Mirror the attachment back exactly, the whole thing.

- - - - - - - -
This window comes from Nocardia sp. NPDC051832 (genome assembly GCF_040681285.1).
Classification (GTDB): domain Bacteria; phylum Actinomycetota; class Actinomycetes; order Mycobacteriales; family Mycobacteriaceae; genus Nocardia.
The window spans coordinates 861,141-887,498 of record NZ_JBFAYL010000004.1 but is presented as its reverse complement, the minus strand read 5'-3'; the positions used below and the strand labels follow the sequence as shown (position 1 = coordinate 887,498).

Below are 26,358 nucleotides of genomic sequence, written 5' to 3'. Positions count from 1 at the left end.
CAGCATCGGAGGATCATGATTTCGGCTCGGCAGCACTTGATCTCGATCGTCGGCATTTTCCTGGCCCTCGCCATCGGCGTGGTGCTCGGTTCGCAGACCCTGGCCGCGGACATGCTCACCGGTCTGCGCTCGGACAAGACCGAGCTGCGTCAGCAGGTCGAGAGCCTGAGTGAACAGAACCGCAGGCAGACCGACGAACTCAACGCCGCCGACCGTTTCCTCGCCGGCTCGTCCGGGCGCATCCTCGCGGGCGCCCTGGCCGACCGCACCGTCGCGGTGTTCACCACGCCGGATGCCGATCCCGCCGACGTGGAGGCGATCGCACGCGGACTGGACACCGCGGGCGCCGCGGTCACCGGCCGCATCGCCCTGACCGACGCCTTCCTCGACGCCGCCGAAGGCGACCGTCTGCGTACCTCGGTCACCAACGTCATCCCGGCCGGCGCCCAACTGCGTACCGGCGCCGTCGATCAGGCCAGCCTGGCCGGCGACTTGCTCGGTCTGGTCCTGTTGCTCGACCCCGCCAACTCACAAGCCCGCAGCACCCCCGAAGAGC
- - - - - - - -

This window comes from Nocardia sp. NPDC051832 (genome assembly GCF_040681285.1).
Classification (GTDB): domain Bacteria; phylum Actinomycetota; class Actinomycetes; order Mycobacteriales; family Mycobacteriaceae; genus Nocardia.
The window spans coordinates 861,141-887,498 of record NZ_JBFAYL010000004.1 but is presented as its reverse complement, the minus strand read 5'-3'; the positions used below and the strand labels follow the sequence as shown (position 1 = coordinate 887,498).

Below are 26,358 nucleotides of genomic sequence, written 5' to 3'. Positions count from 1 at the left end.
CAGCATCGGAGGATCATGATTTCGGCTCGGCAGCACTTGATCTCGATCGTCGGCATTTTCCTGGCCCTCGCCATCGGCGTGGTGCTCGGTTCGCAGACCCTGGCCGCGGACATGCTCACCGGTCTGCGCTCGGACAAGACCGAGCTGCGTCAGCAGGTCGAGAGCCTGAGTGAACAGAACCGCAGGCAGACCGACGAACTCAACGCCGCCGACCGTTTCCTCGCCGGCTCGTCCGGGCGCATCCTCGCGGGCGCCCTGGCCGACCGCACCGTCGCGGTGTTCACCACGCCGGATGCCGATCCCGCCGACGTGGAGGCGATCGCACGCGGACTGGACACCGCGGGCGCCGCGGTCACCGGCCGCATCGCCCTGACCGACGCCTTCCTCGACGCCGCCGAAGGCGACCGTCTGCGTACCTCGGTCACCAACGTCATCCCGGCCGGCGCCCAACTGCGTACCGGCGCCGTCGATCAGGCCAGCCTGGCCGGCGACTTGCTCGGTCTGGTCCTGTTGCTCGACCCCGCCAACTCACAAGCCCGCAGCACCCCCGAAGAGC